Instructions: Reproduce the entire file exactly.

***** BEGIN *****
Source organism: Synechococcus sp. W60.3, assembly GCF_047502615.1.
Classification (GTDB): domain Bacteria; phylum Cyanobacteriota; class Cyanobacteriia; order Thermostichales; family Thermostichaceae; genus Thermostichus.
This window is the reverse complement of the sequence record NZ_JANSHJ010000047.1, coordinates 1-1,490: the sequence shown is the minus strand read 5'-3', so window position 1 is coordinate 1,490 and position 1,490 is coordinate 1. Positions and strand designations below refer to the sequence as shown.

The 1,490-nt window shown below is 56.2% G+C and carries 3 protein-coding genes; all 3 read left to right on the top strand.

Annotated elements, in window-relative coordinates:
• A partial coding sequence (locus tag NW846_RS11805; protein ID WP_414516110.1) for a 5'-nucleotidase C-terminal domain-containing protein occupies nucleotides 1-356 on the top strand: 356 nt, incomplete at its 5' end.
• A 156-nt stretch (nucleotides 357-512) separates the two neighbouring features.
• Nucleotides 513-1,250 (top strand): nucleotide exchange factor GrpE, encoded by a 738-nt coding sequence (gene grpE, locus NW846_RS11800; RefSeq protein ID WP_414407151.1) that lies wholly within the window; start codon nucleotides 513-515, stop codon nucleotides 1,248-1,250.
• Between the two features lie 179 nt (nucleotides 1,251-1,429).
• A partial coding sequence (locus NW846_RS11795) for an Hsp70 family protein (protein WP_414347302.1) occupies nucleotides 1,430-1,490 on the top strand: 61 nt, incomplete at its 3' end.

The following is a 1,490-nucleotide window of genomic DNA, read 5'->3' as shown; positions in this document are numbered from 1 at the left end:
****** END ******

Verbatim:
Source organism: Synechococcus sp. W60.3, assembly GCF_047502615.1.
Classification (GTDB): domain Bacteria; phylum Cyanobacteriota; class Cyanobacteriia; order Thermostichales; family Thermostichaceae; genus Thermostichus.
This window is the reverse complement of the sequence record NZ_JANSHJ010000047.1, coordinates 1-1,490: the sequence shown is the minus strand read 5'-3', so window position 1 is coordinate 1,490 and position 1,490 is coordinate 1. Positions and strand designations below refer to the sequence as shown.

The 1,490-nt window shown below is 56.2% G+C and carries 3 protein-coding genes; all 3 read left to right on the top strand.

Annotated elements, in window-relative coordinates:
• A partial coding sequence (locus tag NW846_RS11805; protein ID WP_414516110.1) for a 5'-nucleotidase C-terminal domain-containing protein occupies nucleotides 1-356 on the top strand: 356 nt, incomplete at its 5' end.
• A 156-nt stretch (nucleotides 357-512) separates the two neighbouring features.
• Nucleotides 513-1,250 (top strand): nucleotide exchange factor GrpE, encoded by a 738-nt coding sequence (gene grpE, locus NW846_RS11800; RefSeq protein ID WP_414407151.1) that lies wholly within the window; start codon nucleotides 513-515, stop codon nucleotides 1,248-1,250.
• Between the two features lie 179 nt (nucleotides 1,251-1,429).
• A partial coding sequence (locus NW846_RS11795) for an Hsp70 family protein (protein WP_414347302.1) occupies nucleotides 1,430-1,490 on the top strand: 61 nt, incomplete at its 3' end.

The following is a 1,490-nucleotide window of genomic DNA, read 5'->3' as shown; positions in this document are numbered from 1 at the left end: